Answers to common questions about ‘red flag’ gun laws

By Amy Swearer | The Daily Signal

The national gun control conversation often sounds like a broken record, with the same advocates resorting to the same talking points about decades-old proposals, such as banning so-called “assault weapons” or imposing universal background checks.

But, as we noted in our recent article “Answering Common Gun-Related Questions After Recent Shootings in El Paso and Dayton,” the latest tragedies have added some new, complex layers to the mix—layers that are not always easy to parse through in the midst of all of the background noise.

One of those added layers is the focus on “red flag” laws, also known as “extreme-risk protection orders” or gun violence restraining orders.

What are these laws? What do they accomplish that existing laws don’t already do? What concerns should law-abiding Americans have about them?

Bruce Parker/TNR

17 states plus the District of Columbia have passed some form of red flag legislation.

These are the types of questions that must be explored in depth, with reasoned analysis and absent knee-jerk conclusions.

Q: What are red flag laws?

A: The specifics of red flag laws vary by jurisdiction, and no two red flag laws are identical. As a general rule, these laws allow non-state actors (family members, teachers, etc.) to request that a hearing be held on whether someone close to them should have his or her right to possess firearms temporarily revoked because he or she is an extreme risk of danger to self or others.

Some states only allow those private individuals to ask law enforcement officers to investigate and file petitions with courts, while other states allow them to petition the courts directly.

The goal of these laws is to better identify individuals who are becoming increasing dangerous and take steps to temporarily disarm (and, if appropriate, treat) them before they can harm themselves or anyone else.

These laws have become increasingly popular since the February 2018 mass shooting at Marjory Stoneman Douglas High School in Parkland, Florida, even though the first such law was enacted by Connecticut in 1999. Today, 17 states plus the District of Columbia have passed some form of red flag legislation.

Q: What’s wrong with current laws?

A: Federal law currently prohibits individuals from possessing firearms if they have been convicted of a felony or domestic-violence misdemeanor, have an active restraining order against them, or have been committed to a mental health institution.

The problem is that very few mass public shooters have disqualifying criminal convictions or mental health histories that prevent them from legally purchasing firearms, even though they often display many signs of being a serious risk of danger to themselves or others.

Further, not all mass public shooters have a diagnosable mental illness, and therefore can’t be disarmed through civil commitment procedures.

In other words, there’s a gap in existing laws where objectively dangerous people are still permitted to lawfully purchase and possess guns because they have not yet reached a mental health crisis or committed an atrocity.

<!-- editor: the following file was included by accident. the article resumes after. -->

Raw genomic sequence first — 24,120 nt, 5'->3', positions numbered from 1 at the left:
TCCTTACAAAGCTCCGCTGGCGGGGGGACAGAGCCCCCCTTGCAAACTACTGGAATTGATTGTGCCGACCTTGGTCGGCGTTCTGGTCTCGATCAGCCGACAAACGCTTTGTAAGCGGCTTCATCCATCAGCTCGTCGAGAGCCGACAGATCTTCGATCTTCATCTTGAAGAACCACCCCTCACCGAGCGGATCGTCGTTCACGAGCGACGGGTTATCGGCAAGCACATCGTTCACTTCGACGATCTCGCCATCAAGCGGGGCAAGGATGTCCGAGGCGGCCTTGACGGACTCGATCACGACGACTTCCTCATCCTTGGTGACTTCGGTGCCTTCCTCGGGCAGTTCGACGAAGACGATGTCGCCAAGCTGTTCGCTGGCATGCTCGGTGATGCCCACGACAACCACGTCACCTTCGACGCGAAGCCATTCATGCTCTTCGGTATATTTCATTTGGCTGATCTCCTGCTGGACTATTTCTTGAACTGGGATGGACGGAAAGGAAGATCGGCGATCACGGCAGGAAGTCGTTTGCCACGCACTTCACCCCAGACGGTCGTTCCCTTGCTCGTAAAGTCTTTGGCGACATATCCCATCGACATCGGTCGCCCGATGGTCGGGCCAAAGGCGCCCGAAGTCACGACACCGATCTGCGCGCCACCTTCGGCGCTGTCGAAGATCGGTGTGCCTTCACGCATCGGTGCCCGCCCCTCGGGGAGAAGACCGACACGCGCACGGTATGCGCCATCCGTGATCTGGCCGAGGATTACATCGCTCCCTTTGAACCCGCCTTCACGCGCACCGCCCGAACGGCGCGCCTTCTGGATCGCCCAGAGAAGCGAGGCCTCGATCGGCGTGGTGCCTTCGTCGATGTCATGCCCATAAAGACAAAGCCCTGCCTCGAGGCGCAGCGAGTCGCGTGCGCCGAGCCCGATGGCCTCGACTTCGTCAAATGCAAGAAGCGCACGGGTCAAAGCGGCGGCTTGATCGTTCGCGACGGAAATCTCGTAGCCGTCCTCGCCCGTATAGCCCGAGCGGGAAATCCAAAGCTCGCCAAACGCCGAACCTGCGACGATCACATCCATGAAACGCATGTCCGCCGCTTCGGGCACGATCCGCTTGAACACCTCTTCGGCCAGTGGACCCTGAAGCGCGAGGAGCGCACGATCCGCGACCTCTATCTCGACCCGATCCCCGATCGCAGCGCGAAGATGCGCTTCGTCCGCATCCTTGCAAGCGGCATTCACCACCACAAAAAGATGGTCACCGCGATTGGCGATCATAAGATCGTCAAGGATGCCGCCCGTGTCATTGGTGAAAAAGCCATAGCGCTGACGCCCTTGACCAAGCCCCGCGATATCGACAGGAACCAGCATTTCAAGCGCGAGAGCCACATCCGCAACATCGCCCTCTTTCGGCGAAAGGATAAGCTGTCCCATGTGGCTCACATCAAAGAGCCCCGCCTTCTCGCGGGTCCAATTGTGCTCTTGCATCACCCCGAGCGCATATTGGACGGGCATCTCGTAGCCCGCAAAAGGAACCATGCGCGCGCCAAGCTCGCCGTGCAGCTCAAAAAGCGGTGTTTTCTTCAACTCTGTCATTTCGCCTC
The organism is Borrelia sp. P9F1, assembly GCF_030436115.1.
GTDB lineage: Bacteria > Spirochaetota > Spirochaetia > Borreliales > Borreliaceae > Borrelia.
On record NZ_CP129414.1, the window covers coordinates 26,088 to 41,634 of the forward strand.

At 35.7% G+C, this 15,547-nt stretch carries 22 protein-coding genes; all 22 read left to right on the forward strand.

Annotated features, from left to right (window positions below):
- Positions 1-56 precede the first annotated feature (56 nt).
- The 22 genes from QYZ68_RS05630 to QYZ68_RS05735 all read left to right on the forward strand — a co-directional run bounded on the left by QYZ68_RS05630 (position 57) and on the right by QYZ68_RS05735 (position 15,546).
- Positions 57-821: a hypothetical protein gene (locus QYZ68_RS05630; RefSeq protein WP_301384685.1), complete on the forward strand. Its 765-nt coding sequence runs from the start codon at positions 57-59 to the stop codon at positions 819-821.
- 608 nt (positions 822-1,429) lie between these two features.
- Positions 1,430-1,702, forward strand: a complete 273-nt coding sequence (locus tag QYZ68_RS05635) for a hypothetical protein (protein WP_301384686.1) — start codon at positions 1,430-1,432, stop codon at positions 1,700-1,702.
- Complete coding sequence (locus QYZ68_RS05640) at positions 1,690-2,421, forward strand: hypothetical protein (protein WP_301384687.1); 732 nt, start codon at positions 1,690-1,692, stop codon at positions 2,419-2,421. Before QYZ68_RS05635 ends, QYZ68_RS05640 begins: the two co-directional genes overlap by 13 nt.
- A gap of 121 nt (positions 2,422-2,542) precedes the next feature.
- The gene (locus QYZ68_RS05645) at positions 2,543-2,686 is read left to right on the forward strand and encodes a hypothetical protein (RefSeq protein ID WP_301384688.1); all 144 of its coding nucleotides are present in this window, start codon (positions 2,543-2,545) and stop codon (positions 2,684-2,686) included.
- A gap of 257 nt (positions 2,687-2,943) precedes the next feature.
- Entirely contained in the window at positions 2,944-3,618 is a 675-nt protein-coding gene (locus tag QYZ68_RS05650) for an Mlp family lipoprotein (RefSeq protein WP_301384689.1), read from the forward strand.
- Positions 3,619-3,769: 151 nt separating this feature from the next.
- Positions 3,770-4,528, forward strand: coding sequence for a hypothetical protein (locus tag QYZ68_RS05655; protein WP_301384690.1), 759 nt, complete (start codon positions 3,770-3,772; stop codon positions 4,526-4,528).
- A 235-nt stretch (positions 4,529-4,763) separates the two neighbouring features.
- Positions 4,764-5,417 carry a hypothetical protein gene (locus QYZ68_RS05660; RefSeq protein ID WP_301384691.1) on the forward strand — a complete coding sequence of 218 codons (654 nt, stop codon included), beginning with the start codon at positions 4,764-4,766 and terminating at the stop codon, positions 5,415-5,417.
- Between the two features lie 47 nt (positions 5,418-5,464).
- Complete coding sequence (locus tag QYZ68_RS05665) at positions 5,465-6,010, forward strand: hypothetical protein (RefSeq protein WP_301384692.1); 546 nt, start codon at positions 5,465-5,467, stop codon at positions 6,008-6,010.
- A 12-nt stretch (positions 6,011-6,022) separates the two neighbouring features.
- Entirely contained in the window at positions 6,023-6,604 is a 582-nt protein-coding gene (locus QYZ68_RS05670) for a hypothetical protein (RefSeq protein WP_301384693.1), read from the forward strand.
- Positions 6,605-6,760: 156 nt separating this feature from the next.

Part of the problem is that civil commitments are a legally intensive process with serious (and often lifelong) implications for the person being committed. They are, therefore, often reserved as a last resort when all else has failed.

Red flag laws can provide an intermediate “gap-filler” option for situations where someone is clearly becoming a serious threat to himself or the public, but has not yet committed a serious crime or falls outside the scope of existing laws.

Moreover, red flag laws can allow non-state actors to play a more significant role in alerting law enforcement officials and courts to the dangers posed by individuals who may otherwise “fly under the radar.”

Friends, family members, and co-workers are often well-positioned to recognize when an individual is becoming an extreme risk of danger and have been instrumental in preventing mass public attacks.

Q: What about the Second Amendment?

A: The Second Amendment protects the right of law-abiding citizens to keep and bear arms commonly used for lawful purposes. This right is fundamental to our “scheme of ordered liberty” and antithetical to broad prohibitions on civilian firearm access or the imposition of significant burdens on the exercise of the right.

Like all other enumerated rights, however, the right to keep and bear arms is not unlimited. No one would seriously suggest that violent criminals maintain a Second Amendment right while serving their sentence of imprisonment, or that individuals involuntarily committed to psychiatric facilities must be permitted to keep firearms in their hospital rooms.

As the Supreme Court has inferred, certain prohibitions on possessing firearms are “presumptively lawful” for convicted felons or the mentally ill.

The Supreme Court has not further explained the reason for why these prohibitions are presumptively lawful, but the text, history, and tradition of the Second Amendment do support a narrow premise for the temporary disarmament of dangerous individuals.

Where the facts and circumstances give specific reason to believe that a person is likely to cause imminent unlawful harm to himself or others, the person may be disarmed until he can reassure the community that he does not pose a violent threat.